With so many staff working from home and everyone wanting connectivity from anywhere in the world, laptops have become critical tools. Pretty much every organisation now has a VPN to give staff remote access across the Internet, yet only a small minority understand the risk laptops pose. If an attacker were able to gain control of a lost or stolen laptop, that person would have access to all of the information stored on it, plus the opportunity to connect to the corporate network via the VPN. This laptop security tip looks at how to secure a laptop and defend against the threats a lost or stolen laptop represents.
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From time to time, my firm is asked to test the security of a laptop build -- perhaps the organisation intends to migrate to a new version of Windows or has simply designed a new standard configuration. The first check should be to see whether a BIOS password, which provides access control to prevent unauthorized changes to a system's hardware settings, has been set. The password poses a small hurdle to the would-be attacker, one that is usually overcome fairly simply by a bit of jiggery-pokery on the motherboard or by removing the hard disk and putting it in a another system.
A hard-disk password, used to protect the contents of a hard drive from unauthorised access, is more difficult for an attacker to crack; it often requires specialist assistance, and is therefore a considerably more effective defensive measure. Unless, that is, the hard-disk password is the same as the BIOS password, in which case the problem is solved.
Despite the increased security for laptops that either or both of these passwords can provide, most corporate laptops fail to utilise either form of power-on password, probably because of the anticipated support costs of all those forgotten passwords! Still, with no secondary password in place, all a thief needs to hack into a notebook is a Windows username and password, which for an educated attacker is easy to obtain with the help of any number of freely available tools.
There is one simple solution to protect laptops: laptop encryption. Full-disk laptop encryption provides the laptop user with the facility to protect everything with one easily remembered passphrase (much simpler to manage and remember than a complex password), which is entered immediately when the laptop starts up. If an attacker attempts to access the laptop or even removes the hard drive to install in another computer, he or she will be unable to read anything from the hard drive without knowing the passphrase.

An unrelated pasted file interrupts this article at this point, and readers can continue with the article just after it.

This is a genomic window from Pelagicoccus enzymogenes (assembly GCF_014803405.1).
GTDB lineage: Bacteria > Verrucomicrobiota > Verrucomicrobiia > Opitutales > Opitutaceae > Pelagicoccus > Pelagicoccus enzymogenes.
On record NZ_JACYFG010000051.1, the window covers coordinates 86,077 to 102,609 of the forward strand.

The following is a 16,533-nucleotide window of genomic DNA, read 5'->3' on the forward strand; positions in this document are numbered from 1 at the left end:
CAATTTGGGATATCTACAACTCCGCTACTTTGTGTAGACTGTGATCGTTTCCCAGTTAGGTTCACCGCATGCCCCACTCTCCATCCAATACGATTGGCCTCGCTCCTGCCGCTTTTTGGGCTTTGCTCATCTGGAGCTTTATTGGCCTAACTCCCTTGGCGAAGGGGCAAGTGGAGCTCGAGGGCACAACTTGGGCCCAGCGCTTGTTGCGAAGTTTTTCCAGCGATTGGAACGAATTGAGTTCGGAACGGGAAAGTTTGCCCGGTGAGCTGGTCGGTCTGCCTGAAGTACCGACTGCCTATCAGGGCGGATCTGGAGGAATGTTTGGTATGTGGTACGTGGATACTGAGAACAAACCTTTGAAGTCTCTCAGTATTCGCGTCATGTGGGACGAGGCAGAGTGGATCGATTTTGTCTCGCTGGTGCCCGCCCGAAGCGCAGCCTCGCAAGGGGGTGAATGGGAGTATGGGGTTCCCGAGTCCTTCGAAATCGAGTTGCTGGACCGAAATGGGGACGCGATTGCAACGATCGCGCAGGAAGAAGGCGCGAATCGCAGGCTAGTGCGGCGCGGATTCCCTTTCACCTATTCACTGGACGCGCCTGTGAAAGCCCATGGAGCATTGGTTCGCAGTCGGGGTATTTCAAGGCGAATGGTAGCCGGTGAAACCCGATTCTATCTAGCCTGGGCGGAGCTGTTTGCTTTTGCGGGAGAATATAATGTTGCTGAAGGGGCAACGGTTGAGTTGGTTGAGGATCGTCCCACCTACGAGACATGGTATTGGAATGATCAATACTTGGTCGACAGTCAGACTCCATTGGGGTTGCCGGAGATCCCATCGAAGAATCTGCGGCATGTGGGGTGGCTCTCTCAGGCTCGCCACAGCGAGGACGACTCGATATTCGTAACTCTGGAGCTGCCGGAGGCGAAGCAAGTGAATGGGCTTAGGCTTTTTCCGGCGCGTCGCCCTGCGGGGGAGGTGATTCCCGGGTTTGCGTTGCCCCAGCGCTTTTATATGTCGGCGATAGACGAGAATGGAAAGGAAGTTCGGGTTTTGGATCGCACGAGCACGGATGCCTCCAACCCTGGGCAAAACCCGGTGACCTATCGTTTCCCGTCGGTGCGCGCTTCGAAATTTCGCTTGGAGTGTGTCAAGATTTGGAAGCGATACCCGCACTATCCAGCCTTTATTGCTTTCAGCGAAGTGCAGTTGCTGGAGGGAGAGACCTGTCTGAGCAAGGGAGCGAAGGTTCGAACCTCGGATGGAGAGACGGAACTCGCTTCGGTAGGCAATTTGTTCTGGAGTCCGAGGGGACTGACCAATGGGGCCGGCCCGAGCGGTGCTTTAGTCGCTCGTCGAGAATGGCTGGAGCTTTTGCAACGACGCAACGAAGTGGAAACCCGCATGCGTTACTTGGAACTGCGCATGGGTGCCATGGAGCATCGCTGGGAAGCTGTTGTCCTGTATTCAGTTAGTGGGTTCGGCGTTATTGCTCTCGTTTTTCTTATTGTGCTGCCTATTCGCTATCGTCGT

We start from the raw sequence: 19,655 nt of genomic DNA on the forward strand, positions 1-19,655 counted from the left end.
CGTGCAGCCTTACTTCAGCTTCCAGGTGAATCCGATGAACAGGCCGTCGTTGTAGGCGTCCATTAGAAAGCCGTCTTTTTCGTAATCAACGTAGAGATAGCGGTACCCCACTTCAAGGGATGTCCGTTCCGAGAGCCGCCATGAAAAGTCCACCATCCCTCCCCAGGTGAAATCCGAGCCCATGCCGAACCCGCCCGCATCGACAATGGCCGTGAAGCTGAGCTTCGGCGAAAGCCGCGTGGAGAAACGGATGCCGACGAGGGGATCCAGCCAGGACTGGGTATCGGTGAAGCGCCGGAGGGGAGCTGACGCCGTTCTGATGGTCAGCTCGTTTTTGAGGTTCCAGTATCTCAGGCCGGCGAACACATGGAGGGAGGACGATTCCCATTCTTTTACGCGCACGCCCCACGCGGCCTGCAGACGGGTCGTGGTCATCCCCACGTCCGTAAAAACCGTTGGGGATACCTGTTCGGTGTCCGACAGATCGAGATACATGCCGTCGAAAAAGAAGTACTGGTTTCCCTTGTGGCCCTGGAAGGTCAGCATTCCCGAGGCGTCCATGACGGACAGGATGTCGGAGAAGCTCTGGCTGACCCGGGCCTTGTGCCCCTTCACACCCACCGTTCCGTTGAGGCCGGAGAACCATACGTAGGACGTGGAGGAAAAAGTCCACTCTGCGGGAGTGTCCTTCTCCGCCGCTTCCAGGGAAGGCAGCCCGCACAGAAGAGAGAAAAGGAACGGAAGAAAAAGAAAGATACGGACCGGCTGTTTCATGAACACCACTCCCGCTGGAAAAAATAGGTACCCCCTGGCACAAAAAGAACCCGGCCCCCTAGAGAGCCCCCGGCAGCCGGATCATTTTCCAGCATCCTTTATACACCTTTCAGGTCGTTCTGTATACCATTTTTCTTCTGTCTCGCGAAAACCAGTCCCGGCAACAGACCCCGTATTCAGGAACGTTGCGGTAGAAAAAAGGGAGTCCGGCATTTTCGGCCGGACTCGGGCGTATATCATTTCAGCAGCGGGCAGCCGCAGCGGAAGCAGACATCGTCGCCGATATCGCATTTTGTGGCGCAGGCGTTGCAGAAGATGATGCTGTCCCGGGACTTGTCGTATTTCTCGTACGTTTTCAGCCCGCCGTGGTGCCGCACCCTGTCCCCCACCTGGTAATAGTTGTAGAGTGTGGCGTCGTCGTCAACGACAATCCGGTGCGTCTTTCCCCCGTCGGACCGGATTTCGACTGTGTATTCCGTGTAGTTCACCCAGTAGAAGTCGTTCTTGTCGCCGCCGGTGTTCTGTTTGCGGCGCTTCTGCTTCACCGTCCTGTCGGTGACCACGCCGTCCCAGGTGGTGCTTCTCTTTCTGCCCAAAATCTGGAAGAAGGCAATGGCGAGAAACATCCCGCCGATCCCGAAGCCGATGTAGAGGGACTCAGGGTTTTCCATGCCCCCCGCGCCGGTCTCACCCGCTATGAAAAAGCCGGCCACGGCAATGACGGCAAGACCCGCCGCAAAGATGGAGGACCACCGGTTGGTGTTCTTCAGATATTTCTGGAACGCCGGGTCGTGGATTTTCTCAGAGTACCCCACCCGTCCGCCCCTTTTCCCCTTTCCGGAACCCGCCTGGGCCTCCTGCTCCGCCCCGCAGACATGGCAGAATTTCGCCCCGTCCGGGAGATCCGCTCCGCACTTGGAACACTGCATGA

Full-disk laptop encryption also provides the IT support people with a legitimate "backdoor" into the laptop, in case the user's passphrase is forgotten or if the member of staff leaves the organisation under a cloud. For example, multiple passphrases can be configured for each encrypted drive, so IT support could have one passphrase and the user another (of his or her choosing). Alternatively, some laptop encryption products support a challenge-response passphrase reset option, which present personally identifiable questions to the user for authentication.
Encryption products such as PGP Corp.'s Whole Disk Encryption for Enterprises lock down the entire contents of a laptop, desktop, external drive, or USB flash drive, including boot sectors, system files, and swap files. Encryption runs as a background process that is transparent to the user, automatically protecting data without requiring the user to take additional steps.
Some companies might have resisted laptop encryption in the past on the grounds of complexity or performance degradation. But improvements in both hardware and software mean that encryption is now much easier to manage, and has no perceptible effect on system performance. Furthermore, extensive press coverage of many embarrassing data loss incidents involving unencrypted laptops and USB sticks has highlighted the benefits of this approach, and convinced most of the doubters.
About the author:
Peter Wood is Chief of Operations at First Base Technologies, an ethical hacking firm based in the UK. He is a world-renowned security evangelist, speaking at conferences and seminars on ethical hacking techniques and social engineering. He has appeared in documentaries for BBC television, provided commentary on security issues for TV and radio and written many articles on a variety of security topics. He has also been rated the British Computer Society's number one speaker.